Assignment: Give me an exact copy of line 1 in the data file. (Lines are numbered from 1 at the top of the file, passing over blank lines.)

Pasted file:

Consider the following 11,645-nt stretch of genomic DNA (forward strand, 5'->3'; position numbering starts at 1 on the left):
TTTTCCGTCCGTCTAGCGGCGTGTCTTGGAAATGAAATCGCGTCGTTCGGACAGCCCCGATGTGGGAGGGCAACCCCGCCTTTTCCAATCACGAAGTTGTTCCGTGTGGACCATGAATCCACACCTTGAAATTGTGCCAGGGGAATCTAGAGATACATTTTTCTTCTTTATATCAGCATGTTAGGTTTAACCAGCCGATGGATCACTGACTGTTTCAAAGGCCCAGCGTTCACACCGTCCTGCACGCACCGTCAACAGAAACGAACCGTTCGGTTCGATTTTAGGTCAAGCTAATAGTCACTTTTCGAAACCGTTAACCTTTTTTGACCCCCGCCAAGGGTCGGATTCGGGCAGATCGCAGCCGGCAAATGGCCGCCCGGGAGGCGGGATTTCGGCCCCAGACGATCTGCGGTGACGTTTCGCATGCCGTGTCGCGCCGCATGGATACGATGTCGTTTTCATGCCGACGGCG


Consider the following 11,645-nt stretch of genomic DNA (forward strand, 5'->3'; position numbering starts at 1 on the left):